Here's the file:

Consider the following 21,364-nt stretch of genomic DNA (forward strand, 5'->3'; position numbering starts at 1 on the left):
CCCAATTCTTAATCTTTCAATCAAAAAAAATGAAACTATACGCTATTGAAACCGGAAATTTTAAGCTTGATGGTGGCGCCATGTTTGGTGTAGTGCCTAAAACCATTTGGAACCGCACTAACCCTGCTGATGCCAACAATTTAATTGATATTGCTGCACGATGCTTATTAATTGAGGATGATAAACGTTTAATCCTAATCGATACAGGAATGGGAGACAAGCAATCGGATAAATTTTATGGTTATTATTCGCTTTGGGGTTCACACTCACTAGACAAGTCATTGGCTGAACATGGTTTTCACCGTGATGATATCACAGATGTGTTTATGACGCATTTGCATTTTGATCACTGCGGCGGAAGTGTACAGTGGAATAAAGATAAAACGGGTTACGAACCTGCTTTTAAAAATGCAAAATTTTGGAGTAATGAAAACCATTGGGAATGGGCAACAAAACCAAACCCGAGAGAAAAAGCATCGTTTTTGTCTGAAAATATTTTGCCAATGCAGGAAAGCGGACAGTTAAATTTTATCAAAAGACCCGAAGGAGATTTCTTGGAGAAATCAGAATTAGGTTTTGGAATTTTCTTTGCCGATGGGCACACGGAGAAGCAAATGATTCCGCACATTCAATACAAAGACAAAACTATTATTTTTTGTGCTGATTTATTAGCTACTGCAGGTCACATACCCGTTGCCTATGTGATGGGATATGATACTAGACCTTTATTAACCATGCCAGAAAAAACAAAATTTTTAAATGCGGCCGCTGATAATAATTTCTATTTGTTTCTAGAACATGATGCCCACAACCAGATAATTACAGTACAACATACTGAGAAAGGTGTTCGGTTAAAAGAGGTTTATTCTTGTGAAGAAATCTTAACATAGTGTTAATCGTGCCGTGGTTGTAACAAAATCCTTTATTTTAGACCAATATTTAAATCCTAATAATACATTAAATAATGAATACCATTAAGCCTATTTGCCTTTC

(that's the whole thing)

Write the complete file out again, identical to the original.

Consider the following 21,364-nt stretch of genomic DNA (forward strand, 5'->3'; position numbering starts at 1 on the left):
CCCAATTCTTAATCTTTCAATCAAAAAAAATGAAACTATACGCTATTGAAACCGGAAATTTTAAGCTTGATGGTGGCGCCATGTTTGGTGTAGTGCCTAAAACCATTTGGAACCGCACTAACCCTGCTGATGCCAACAATTTAATTGATATTGCTGCACGATGCTTATTAATTGAGGATGATAAACGTTTAATCCTAATCGATACAGGAATGGGAGACAAGCAATCGGATAAATTTTATGGTTATTATTCGCTTTGGGGTTCACACTCACTAGACAAGTCATTGGCTGAACATGGTTTTCACCGTGATGATATCACAGATGTGTTTATGACGCATTTGCATTTTGATCACTGCGGCGGAAGTGTACAGTGGAATAAAGATAAAACGGGTTACGAACCTGCTTTTAAAAATGCAAAATTTTGGAGTAATGAAAACCATTGGGAATGGGCAACAAAACCAAACCCGAGAGAAAAAGCATCGTTTTTGTCTGAAAATATTTTGCCAATGCAGGAAAGCGGACAGTTAAATTTTATCAAAAGACCCGAAGGAGATTTCTTGGAGAAATCAGAATTAGGTTTTGGAATTTTCTTTGCCGATGGGCACACGGAGAAGCAAATGATTCCGCACATTCAATACAAAGACAAAACTATTATTTTTTGTGCTGATTTATTAGCTACTGCAGGTCACATACCCGTTGCCTATGTGATGGGATATGATACTAGACCTTTATTAACCATGCCAGAAAAAACAAAATTTTTAAATGCGGCCGCTGATAATAATTTCTATTTGTTTCTAGAACATGATGCCCACAACCAGATAATTACAGTACAACATACTGAGAAAGGTGTTCGGTTAAAAGAGGTTTATTCTTGTGAAGAAATCTTAACATAGTGTTAATCGTGCCGTGGTTGTAACAAAATCCTTTATTTTAGACCAATATTTAAATCCTAATAATACATTAAATAATGAATACCATTAAGCCTATTTGCCTTTC